History doesn’t repeat itself, but it often rhymes.
So said Mark Twain, or possibly someone else, depending on whom you believe.
You might say the same thing about market drawdowns. While next year’s crisis won’t look quite like last year’s, they’ll share some common traits. Hence the rhyming.
Let’s start with the average investor’s “narrative.” In order to make sense of a world that is mind-numbingly complex, we make simplifying assumptions. There are simply too many variables to process at one time. A technology stock analyst, for instance, is unlikely to be an expert in commodities, macroeconomic trends, central bank policy, GDP forecasting and all the dozens of other variables that could affect those stocks. Instead, he or she will assume that other smart people – experts in those areas – are on top of those issues and that this is reflected in market prices. He’ll focus instead on his core competency of, say, predicting revenue and earnings growth.
Market drawdowns are often prompted by a sudden shift in this narrative – when you can’t take those assumptions for granted anymore. Take last June. The widespread view was that China’s growth was a slower but still healthy 7% per annum. This assumption filtered through revenue and earnings forecasts for thousands of companies, commodity prices, macroeconomic policies, etc. A pundit here or there predicted a hard landing, but most had been discredited by wrong (or early) calls and investors had learned to tune them out. Think of it as part of the background fabric behind most investment decisions.
All of the sudden China was center stage. Did the plunge in equities signal a hard landing? A loss of control by China’s bureaucrats? The start of a currency war? A more benign reversal of bubble-like gains earlier in the year? Were trading halts a good or bad sign? Who would be most at risk if growth were to grind to a halt? Investors around the world struggled to get up the learning curve. Many sold first and asked questions later. Market volatility spiked which reinforced the sense of impending doom.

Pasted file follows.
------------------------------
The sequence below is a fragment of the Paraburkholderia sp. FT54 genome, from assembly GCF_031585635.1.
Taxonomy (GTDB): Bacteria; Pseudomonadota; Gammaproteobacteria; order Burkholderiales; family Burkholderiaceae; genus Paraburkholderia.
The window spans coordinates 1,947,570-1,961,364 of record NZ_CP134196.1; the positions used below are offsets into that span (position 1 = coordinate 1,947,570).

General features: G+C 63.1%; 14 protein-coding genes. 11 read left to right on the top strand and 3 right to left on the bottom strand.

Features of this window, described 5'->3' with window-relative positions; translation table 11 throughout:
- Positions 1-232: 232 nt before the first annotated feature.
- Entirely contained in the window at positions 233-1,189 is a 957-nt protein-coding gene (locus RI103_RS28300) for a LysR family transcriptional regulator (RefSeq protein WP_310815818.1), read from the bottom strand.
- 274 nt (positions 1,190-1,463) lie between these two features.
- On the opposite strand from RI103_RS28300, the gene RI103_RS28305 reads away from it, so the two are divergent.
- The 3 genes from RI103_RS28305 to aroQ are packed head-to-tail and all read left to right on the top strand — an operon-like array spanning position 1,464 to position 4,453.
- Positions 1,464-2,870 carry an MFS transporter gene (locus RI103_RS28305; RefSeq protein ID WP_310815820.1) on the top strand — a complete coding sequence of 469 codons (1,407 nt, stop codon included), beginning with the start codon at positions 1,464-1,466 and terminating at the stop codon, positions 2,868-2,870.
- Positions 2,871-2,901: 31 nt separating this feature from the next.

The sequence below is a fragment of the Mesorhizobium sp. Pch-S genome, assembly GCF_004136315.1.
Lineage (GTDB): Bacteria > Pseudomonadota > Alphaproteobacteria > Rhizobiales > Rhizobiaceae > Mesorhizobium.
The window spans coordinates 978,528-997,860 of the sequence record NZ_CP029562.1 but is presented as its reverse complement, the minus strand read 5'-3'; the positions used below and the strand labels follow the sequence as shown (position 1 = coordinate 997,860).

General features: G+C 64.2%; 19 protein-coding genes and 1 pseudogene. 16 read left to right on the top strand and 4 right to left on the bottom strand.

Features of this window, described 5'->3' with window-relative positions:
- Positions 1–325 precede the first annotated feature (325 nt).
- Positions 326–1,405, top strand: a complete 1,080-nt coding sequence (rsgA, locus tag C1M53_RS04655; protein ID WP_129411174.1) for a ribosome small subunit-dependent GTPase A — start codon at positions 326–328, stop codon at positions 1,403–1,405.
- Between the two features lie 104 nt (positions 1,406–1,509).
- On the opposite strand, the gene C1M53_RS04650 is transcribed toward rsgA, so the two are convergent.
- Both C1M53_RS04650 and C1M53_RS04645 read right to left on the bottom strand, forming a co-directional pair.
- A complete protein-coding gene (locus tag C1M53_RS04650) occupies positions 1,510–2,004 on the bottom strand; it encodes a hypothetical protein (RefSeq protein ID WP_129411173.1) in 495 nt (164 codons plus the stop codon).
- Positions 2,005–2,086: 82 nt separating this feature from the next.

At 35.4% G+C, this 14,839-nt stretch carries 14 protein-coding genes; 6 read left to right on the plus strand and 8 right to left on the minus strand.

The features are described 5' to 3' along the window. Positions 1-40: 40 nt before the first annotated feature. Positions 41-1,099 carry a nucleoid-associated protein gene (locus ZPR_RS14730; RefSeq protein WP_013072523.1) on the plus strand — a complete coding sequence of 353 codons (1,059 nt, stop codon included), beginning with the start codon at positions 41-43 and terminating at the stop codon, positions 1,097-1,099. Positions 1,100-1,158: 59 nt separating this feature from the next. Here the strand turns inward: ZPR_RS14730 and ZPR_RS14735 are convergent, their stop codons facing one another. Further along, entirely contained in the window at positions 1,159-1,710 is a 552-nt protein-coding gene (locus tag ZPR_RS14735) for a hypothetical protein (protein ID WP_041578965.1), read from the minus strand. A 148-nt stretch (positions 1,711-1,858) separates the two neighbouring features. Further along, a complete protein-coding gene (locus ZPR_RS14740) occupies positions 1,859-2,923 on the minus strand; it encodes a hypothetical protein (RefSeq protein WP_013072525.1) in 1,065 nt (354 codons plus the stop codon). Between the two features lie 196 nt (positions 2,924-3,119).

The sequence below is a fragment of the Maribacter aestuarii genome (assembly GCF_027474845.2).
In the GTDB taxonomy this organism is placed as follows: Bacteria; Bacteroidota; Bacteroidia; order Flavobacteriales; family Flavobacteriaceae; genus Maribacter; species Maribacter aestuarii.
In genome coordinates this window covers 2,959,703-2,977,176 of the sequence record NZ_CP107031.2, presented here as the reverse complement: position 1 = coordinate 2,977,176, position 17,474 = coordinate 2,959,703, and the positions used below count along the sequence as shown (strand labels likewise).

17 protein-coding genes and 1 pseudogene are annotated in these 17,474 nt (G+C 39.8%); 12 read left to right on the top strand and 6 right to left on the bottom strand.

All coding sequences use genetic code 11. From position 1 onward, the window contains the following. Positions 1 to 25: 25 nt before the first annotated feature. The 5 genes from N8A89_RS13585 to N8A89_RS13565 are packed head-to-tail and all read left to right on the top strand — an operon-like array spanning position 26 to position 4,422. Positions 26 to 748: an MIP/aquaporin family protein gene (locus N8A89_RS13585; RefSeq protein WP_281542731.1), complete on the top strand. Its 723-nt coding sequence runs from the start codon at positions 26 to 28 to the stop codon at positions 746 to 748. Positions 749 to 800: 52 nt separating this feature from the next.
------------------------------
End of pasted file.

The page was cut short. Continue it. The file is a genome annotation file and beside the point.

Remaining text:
When the narrative is shaken, investors are pulled out of their analytical comfort zones as they tried to understand this new, foreign (literally and figuratively) risk. The tech stock analyst above probably struggled to predict how a potential currency war might cascade through company projections and earnings.
The change in the probability matters more than the magnitude of the downside
New risks like “China” often have two characteristics that feed market volatility: the downside is big and the probability is hard to quantify. To go back to the rhyming metaphor, this was true with Grexit, Ukraine, Ebola and now crude oil. Markets went through very volatile periods as each of these risks moved to center stage.
What’s fascinating is that the change in the probability matters more than the magnitude of the downside. There’s always some probability that a terrible event will happen. Every time I get into my car, I (thankfully) don’t calculate the odds of dying and make a conscious decision that it’s a risk worth taking. I assume it’s zero. The tech analyst doesn’t obsess over a scenario where Silicon Valley is destroyed by an earthquake – round down to zero. Arguably, this is a healthy defense mechanism that enables us to get through the day.
The point for investors is to occasionally remind ourselves of the background narrative. It might help us to be prepared when new risks move to center stage. It also gives us a framework to think about market volatility at the time and, perhaps, to get less caught up in the day to day gyrations of the market or the wild prognostications of market pundits.